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Title: Memoirs of Henry Hunt, Esq. Volume 1
Author: Henry Hunt
Release Date: August, 2005 [EBook #8685]
[This file was first posted on August 1, 2003]
Character set encoding: ISO-8859-1
*** START OF THE PROJECT GUTENBERG EBOOK MEMOIRS OF HENRY HUNT, V1 ***
[Note:The use of quotation marks in the text does not accord with modern
usage. Double quotes are nested within double quotes, and where this
results in 2 doublequotes closing off a speech, one is omitted. In these
cases ["] has been inserted to clarify the dialogue.
Spelling of some proper names is inconsistent. These inconsistencies have
not been altered--cf.
Whoever thinks a faultless piece to see,
Thinks what ne'er was, nor is, nor e'er shall be.
In every work regard the Writer's end,
Since none can compass more than they intend;
And if the means be just, the conduct true,
Applause, in spite of trivial faults, is due.
_And particularly to the Reformers of Lancashire, who attended the Meeting
of the 16th of August, 1819, held on St Peter's Plain at Manchester, and
more especially to the Reformers of Yorkshire, in which County a Jury
found me Guilty of illegally attending that Meeting, for which, the Court
of King's Bench sentenced me to be imprisoned in Ilchester Jail for_ Two
YEARS _and_ SIX MONTHS, _and at the end of that period, to enter into
recognisances for my good behaviour, for Five Years, Myself in_ ONE
THOUSAND POUNDS _and Two Sureties in_ FIVE HUNDRED POUNDS EACH.
FRIENDS AND FELLOW COUNTRYMEN, In dedicating this work to you, I will, in
the first instance, briefly record the fact, that--on Monday, the 15th day
of May, Mr. Justice Bayley, as senior puisne Judge of the court of King's
Bench, in a _mild and gentle manner_, passed the above unexampled sentence
upon me for having attended a public meeting at Manchester, by the
invitation of seven hundred inhabitant householders of that town, who
signed a requisition to the Boroughreeve to call the said meeting on the
16th day of August last, for the purpose _"of taking into consideration
the best and most legal means of obtaining a reform in the Commons House
of Parliament."_ This meeting was no sooner assembled to the number of one
hundred and fifty thousand persons, young and old of both sexes, in the
most peaceable and orderly manner, than they were assailed by the
Manchester yeomanry cavalry, who charged the multitude, sword in hand, and
without the slightest provocation or resistance on the part of the people
(as was clearly proved by the trial at York), aided by two troops of the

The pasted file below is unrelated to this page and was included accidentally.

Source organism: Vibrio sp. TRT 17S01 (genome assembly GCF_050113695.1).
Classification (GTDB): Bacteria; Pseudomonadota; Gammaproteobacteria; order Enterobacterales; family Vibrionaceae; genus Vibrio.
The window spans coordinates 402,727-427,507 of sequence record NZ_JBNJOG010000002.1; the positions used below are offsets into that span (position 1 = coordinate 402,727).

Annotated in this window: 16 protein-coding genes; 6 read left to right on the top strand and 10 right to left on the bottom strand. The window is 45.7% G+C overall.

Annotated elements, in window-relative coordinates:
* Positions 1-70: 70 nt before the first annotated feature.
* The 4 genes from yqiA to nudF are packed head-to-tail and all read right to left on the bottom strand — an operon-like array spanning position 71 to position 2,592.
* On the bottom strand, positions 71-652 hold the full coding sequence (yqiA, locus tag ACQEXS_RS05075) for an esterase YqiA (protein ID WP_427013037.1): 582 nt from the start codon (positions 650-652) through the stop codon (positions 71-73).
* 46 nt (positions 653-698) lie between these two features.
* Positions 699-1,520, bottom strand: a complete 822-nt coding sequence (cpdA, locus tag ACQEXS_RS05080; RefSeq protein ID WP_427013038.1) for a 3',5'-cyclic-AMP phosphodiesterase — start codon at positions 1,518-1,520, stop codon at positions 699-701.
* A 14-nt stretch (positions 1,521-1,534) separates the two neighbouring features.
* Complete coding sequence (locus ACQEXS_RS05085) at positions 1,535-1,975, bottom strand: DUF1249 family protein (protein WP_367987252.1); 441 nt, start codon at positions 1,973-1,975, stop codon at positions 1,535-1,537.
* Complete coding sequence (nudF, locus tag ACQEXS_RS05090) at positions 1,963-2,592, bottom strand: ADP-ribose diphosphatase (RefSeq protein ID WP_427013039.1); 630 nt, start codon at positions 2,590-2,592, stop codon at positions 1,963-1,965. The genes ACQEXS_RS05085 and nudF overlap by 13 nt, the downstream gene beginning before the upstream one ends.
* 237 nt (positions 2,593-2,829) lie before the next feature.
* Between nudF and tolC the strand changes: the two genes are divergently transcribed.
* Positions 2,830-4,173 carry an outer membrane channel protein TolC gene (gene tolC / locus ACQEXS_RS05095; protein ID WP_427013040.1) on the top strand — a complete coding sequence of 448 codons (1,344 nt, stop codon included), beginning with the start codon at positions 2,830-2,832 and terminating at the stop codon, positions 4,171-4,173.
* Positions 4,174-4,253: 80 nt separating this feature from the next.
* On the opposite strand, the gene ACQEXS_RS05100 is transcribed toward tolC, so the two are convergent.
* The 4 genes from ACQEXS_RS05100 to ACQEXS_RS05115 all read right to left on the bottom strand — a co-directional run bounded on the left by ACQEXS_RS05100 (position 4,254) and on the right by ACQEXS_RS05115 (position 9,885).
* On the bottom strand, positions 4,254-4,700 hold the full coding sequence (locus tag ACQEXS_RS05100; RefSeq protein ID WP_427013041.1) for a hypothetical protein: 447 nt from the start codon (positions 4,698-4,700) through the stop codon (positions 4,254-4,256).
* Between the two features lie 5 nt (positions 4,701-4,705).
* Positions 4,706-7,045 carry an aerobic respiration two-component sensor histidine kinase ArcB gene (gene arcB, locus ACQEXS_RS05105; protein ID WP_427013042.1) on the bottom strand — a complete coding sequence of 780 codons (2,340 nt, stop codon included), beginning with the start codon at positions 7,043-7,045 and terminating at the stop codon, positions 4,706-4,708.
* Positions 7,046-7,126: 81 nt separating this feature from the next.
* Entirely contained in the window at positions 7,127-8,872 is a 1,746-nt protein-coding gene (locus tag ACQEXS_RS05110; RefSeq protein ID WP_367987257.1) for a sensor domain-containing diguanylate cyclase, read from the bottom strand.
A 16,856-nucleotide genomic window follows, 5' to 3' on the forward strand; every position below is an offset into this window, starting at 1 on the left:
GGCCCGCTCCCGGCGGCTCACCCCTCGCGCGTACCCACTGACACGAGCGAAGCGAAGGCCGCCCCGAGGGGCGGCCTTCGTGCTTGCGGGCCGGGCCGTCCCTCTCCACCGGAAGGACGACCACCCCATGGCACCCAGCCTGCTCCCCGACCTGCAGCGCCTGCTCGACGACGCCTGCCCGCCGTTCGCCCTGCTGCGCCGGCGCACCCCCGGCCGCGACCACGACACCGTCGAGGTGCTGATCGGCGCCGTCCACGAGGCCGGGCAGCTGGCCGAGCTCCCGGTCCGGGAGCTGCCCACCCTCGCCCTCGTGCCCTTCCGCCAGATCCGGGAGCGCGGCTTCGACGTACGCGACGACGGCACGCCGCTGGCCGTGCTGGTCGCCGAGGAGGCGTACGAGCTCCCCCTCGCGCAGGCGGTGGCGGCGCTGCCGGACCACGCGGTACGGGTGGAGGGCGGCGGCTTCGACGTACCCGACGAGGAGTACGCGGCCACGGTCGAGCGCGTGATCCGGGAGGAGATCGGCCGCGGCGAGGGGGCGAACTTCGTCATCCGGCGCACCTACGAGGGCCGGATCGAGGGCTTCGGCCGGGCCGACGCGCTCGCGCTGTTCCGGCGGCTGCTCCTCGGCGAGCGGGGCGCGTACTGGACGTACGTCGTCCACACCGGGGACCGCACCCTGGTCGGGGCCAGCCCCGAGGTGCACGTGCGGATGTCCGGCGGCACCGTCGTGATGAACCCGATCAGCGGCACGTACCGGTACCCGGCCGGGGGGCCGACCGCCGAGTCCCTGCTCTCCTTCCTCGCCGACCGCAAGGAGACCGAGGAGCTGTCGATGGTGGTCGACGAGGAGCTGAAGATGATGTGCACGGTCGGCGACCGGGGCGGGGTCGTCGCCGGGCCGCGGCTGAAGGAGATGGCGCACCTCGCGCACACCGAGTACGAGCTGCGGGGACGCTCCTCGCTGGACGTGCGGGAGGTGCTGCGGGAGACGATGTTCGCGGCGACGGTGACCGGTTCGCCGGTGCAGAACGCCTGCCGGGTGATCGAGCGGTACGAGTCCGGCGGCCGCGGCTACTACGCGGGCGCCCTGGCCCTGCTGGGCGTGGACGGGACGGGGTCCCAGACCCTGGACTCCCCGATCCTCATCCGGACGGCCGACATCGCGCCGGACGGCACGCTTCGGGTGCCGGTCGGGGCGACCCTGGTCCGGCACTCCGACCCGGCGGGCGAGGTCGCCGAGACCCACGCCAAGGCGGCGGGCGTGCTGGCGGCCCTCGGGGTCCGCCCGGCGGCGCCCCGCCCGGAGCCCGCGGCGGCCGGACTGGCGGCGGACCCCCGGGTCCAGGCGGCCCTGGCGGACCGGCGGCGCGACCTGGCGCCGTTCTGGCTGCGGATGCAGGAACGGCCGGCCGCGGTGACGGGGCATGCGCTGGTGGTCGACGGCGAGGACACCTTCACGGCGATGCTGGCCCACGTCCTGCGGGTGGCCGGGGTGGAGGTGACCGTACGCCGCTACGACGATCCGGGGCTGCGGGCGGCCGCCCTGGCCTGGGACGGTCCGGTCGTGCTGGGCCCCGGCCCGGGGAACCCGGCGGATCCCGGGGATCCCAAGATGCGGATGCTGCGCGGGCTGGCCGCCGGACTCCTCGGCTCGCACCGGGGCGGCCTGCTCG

Cheshire yeomanry, the 15th hussars, the 81st regiment of foot, and two
pieces of flying artillery, sabred, trampled upon, and dispersed the
unoffending and unresisting people, when 14 persons were killed and
upwards of 600 wounded. I, and eleven others, having, by a mere miracle,
escaped the military execution intended for us, were seized and confined
in solitary dungeons in the New Bailey, for eleven days and nights, under
a pretended charge of high treason. At the end of that time, upon a final
examination, I was sent under a military escort, upwards of fifty miles,
to Lancaster Castle, although bail was ready, and waiting to be put in for
me. After this sentence was passed, I was sent to the King's Bench Prison,
where I was confined till four o'clock on the Wednesday following, when I
was conveyed in a chaise to this prison, where I arrived at ten o'clock
the same night, being a distance of 120 miles. Thus, after having been
confined in _three separate jails_ since the 16th of August--the New
Bailey, at Manchester, Lancaster Castle, and the King's Bench, I am doomed
finally to be incarcerated in a dungeon of this, the _fourth jail_, for
two years and six months, while _Hulton_ of _Hulton_, and those benevolent
gentlemen of the Manchester yeomanry cavalry, are at large, without even
the chance of any proceedings, that might lead to the punishment of their
crimes, being instituted against them. Yet, we are gravely told from the
bench, that the laws are equally administered to the _rich_ and to the
_poor_; of the truth of which assertion, the above will, in future ages,
appear as an unexampled specimen.
In addressing this work to you, my brave, patient, and persecuted friends,
I hope to have an opportunity of communicating with you once a month,
during my incarceration, and during the progress of the work, I shall take
care to avoid all exaggerated statements. I shall confine myself to a
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